A ten-foot poll . . . watch out for toes

I’m concerned about how seriously people are taking my opinions or musings that I post here or on others’ journal threads. What I say isn’t meant to be taken as gospel, and not all the advice I give may be good for you (although it’s meant well and I always intend for it to be good for you). I don’t want to mislead aspiring authors (or anyone else): when I state that I believe that X is more likely to be a good strategy for getting published or writing a readable story or whatnot, that’s all it is–what I believe, or at least it’s to the best of my knowledge at this time. I might figure out something different later on and change my mind as new info comes in, and so should you. Don’t go by what just one person says. Often, you have to discover your own truths. But you knew that.

Anyhow, I’m wondering. I know that my experience of a story or a novel or even your blogpost will be a synthesis of what you said and what I read into it, because of what I brought to the work. This also applies to things people may say here. But I generally give people the benefit of the doubt and don’t assume that they’re trying to be nasty whenever they make comparisons–they’re just the comparisons that seemed illuminating at the time. For example: If I write that I think it’s harder to bake well than to cook well because baking is really chemistry and takes more precision and cooking on the stove will usually turn out pretty well even if you fudge on the amounts a little, does that insult good cooks? It shouldn’t. It’s just someone’s opinion. We can agree to disagree.

Let’s say that I claim to be a baker (though I don’t). Does that put my sample (fake) opinion above in a more sinister light? I mean, would you then say, “Aha, you think baking is tougher because you’re a baker and you always think that what YOU do is harder than what others do, and you’re once again proven an arrogant twit/twat?” Surely not, but I am seriously wondering how many people see it this way, and don’t call me Shirley. At least not in public.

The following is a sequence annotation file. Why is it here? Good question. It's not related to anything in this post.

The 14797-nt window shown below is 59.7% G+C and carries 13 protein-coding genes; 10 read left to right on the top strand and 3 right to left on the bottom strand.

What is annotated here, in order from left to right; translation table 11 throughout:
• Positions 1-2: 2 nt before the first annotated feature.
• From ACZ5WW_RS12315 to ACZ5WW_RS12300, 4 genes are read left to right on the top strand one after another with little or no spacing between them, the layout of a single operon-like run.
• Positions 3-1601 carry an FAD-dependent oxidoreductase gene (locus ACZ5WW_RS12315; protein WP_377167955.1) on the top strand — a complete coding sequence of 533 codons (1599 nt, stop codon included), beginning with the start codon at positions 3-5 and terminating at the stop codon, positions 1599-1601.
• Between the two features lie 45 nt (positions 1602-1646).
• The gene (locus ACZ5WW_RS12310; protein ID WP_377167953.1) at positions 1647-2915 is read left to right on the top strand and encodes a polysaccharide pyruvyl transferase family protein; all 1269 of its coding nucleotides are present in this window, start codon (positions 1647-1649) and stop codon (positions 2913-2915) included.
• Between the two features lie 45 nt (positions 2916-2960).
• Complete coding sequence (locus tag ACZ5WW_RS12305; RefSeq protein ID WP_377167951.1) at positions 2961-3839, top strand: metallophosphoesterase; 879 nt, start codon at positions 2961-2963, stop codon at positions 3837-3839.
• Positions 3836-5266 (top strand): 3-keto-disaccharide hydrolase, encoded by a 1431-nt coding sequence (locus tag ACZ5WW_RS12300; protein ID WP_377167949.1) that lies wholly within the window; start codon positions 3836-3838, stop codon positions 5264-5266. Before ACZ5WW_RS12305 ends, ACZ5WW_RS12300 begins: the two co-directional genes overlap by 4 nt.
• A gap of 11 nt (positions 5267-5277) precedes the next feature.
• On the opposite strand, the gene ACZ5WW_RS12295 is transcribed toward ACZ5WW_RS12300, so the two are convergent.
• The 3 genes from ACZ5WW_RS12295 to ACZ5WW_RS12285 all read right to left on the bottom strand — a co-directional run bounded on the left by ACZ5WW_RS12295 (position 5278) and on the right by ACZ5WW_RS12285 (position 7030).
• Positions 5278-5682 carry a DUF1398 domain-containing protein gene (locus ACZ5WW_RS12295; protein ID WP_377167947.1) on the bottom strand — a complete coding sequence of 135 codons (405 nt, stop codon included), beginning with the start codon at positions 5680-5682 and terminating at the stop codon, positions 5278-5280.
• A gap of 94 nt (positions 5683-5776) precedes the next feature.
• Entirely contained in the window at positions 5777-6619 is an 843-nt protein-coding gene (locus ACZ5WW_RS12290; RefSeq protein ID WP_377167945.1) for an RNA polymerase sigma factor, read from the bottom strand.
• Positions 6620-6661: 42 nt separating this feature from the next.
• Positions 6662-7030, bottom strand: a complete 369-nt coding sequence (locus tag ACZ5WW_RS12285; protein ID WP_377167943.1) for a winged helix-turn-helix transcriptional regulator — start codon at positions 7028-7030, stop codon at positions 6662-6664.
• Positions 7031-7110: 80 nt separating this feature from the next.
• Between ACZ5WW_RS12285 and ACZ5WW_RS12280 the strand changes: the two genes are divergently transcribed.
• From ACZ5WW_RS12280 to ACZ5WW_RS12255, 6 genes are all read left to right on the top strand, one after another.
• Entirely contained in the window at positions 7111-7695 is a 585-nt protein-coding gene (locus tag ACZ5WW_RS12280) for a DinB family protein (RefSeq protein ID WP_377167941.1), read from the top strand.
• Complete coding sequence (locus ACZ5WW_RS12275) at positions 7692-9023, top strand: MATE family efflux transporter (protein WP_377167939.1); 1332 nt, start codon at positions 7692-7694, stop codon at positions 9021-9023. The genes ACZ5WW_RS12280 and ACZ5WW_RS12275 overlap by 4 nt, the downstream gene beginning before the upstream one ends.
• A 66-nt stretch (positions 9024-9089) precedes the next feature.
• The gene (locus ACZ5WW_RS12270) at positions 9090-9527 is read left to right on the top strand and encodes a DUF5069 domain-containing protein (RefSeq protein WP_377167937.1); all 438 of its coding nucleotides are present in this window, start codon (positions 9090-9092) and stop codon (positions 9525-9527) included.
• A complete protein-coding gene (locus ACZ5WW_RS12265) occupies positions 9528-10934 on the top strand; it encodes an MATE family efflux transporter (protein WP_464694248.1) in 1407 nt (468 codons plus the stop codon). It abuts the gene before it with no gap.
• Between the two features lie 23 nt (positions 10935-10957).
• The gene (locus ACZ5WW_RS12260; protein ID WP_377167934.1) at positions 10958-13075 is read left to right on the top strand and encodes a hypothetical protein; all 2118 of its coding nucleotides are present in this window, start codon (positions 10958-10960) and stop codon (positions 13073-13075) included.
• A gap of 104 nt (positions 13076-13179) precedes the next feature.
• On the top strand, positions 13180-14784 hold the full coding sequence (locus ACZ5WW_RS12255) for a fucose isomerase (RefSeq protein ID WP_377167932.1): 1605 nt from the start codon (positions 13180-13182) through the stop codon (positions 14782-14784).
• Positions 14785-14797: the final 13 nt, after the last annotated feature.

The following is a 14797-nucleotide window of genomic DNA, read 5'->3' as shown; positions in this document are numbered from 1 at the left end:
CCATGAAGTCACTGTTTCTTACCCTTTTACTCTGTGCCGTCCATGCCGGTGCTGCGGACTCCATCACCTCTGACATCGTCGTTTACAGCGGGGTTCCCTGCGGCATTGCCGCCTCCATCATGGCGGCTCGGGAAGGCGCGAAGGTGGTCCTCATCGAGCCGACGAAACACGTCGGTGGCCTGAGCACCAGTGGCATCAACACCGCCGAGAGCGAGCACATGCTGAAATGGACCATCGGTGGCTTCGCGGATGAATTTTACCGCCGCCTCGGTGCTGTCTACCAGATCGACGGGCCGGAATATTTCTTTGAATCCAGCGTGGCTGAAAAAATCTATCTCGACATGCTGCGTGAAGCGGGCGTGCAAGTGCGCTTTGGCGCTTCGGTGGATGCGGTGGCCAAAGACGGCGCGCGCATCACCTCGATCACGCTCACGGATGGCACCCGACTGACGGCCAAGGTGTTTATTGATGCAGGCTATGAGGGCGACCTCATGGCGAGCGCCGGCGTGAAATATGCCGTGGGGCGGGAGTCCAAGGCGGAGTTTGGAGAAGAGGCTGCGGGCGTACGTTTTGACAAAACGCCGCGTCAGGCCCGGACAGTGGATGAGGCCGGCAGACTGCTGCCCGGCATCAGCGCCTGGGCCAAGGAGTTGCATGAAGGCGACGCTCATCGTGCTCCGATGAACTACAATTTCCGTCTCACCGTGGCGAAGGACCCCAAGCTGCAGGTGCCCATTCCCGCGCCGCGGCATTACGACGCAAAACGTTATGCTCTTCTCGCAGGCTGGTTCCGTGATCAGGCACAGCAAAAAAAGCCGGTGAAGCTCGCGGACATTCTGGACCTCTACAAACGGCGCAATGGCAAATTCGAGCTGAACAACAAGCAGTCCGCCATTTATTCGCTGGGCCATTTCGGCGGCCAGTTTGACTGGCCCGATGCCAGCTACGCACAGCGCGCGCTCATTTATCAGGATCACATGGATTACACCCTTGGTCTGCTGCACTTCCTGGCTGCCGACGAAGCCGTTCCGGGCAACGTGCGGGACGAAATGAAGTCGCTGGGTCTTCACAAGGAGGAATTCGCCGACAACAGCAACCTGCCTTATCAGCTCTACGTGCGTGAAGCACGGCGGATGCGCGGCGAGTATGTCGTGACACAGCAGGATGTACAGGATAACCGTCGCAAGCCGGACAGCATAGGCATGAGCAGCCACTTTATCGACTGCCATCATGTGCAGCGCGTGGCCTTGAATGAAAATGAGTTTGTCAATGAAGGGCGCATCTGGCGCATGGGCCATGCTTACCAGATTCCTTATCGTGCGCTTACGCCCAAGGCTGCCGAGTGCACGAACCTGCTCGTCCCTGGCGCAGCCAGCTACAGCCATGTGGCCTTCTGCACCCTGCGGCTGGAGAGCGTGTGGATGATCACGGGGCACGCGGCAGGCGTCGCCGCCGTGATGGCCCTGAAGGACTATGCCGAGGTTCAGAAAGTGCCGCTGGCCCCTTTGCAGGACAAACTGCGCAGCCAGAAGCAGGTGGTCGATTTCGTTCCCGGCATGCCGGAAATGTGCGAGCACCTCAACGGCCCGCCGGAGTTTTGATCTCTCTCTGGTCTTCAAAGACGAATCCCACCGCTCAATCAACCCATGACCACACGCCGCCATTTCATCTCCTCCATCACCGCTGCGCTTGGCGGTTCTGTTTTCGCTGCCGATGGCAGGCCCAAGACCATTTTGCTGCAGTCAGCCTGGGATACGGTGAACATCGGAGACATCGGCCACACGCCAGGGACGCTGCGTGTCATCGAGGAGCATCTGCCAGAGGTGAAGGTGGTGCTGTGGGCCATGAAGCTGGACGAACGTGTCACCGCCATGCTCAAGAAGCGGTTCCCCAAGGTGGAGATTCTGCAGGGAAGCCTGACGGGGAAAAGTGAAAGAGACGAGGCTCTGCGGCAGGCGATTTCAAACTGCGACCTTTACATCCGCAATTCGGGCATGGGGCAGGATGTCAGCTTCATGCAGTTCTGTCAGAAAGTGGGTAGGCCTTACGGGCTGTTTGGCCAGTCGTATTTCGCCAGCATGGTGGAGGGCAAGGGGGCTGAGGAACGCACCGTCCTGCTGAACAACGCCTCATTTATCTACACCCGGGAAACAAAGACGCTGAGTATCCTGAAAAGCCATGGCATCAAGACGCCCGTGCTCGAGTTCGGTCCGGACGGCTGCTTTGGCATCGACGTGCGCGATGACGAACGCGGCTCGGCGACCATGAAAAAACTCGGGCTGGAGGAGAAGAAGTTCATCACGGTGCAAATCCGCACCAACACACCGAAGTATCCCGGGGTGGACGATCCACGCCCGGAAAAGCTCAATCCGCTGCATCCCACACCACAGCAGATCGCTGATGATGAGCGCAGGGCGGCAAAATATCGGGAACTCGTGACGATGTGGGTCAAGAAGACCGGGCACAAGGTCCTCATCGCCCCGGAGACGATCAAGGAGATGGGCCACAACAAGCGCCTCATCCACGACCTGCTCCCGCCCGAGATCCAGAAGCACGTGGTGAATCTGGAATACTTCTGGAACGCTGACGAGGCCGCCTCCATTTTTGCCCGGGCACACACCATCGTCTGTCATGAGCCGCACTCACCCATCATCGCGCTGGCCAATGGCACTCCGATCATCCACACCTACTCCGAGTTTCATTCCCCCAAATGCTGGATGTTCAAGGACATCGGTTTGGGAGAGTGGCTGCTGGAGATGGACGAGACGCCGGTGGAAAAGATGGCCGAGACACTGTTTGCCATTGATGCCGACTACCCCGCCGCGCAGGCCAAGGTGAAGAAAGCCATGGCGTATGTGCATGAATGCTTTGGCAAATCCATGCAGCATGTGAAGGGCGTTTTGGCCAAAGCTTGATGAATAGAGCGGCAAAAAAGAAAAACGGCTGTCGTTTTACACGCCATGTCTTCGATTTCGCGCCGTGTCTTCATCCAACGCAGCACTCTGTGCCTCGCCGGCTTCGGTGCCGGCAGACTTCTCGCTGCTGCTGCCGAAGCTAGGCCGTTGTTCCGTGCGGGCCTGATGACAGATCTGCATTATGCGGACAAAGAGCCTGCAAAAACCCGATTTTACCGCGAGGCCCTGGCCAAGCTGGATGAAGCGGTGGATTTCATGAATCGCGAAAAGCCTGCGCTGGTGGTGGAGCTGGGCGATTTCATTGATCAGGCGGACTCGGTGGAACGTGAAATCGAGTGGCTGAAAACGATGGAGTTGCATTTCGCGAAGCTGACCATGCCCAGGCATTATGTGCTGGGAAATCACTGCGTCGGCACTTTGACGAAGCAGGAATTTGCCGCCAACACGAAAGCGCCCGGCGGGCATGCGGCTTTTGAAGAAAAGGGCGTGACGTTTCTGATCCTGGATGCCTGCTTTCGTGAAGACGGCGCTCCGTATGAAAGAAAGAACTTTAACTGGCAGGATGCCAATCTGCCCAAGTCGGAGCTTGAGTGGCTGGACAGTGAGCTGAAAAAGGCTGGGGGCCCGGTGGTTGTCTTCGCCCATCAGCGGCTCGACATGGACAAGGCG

# # #
From a mythology book earlier, speaking of the Norse myths: “The power of good is shown not by triumphantly conquering evil, but by continuing to resist evil while facing certain defeat.” *thought-provoking truth*

“Power always thinks it has a great soul and vast views beyond the comprehension of the weak; and that it is doing God’s service when it is violating all his laws.”
–John Adams

“Verba volant, scripta manent” (“Words fly away, writings remain”)

“It’s so nice when people humiliate themselves. Saves me some work.;-)”–sosoclever

Don’t take life so seriously.–Kilroy

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Author: shalanna

Shalanna: rhymes with "Madonna" and "I wanna," and is not a soundalike with "Hosanna" or "Sha-Na-Na." Aging hippie with long hair, husband, elderly mother, and yappy Pomeranian. I've been writing since I could hold a crayon. I started with fiction, which Mama said was "lying." “Don’t tell stories,” she would admonish, in Southern vernacular. “That's all in your imagination!” When grownups said this, they were not approving. So, shamed, I stopped telling stories for a few years--rather, I stopped letting anyone read them. I'm married to a fellow computer nerd who doesn't really like hearing about writing, but who reads sf/fantasy and understands the creative drive. I'm actually a nonconformist/hippie still wearing bluejeans and drop earrings and the Alice-in-Wonderland hair with headbands and sandals. Favorite flavor is chocolate/orange, favorite color is either Dreamsicle orange (cantaloupe) or bubble-gum pink, favorite musical is either Bye Bye Birdie, Rocky Horror, or The Producers . . . wait, I also love The Music Man. Is this getting way too specific and irrelevant yet? Obvious why I don't sell a ton of flash fiction, isn't it? To define oneself, I always say, it is good to make a list. How about a booklist? Harper Lee, To Kill a Mockingbird Frank and Ernestine Gilbreth, Cheaper by the Dozen C.S.Lewis, The Lion, the Witch, and the Wardrobe (all the Narnia books) J.R.R.Tolkien,The Hobbit/LORD OF THE RINGS trilogy Gail Godwin, The Odd Woman F. Scott Fitzgerald, The Great Gatsby J. D. Salinger, Catcher in the Rye (before dismissing it, actually read it) George Orwell, 1984 Kurt Vonnegut, Cat's Cradle Donna Tartt, The Secret History Mark Twain, The Adventures of Huckleberry Finn James Allen, As A Man Thinketh Mark Winegardner, Elvis Presley Boulevard James Thurber, My Life and Hard Times The Wizard of Oz, L. Frank Baum Winnie-the-Pooh/House at Pooh Corner, A. A. Milne Peter Pan, J. M. Barrie The KJV and NIV Bible (each translation has its glories)

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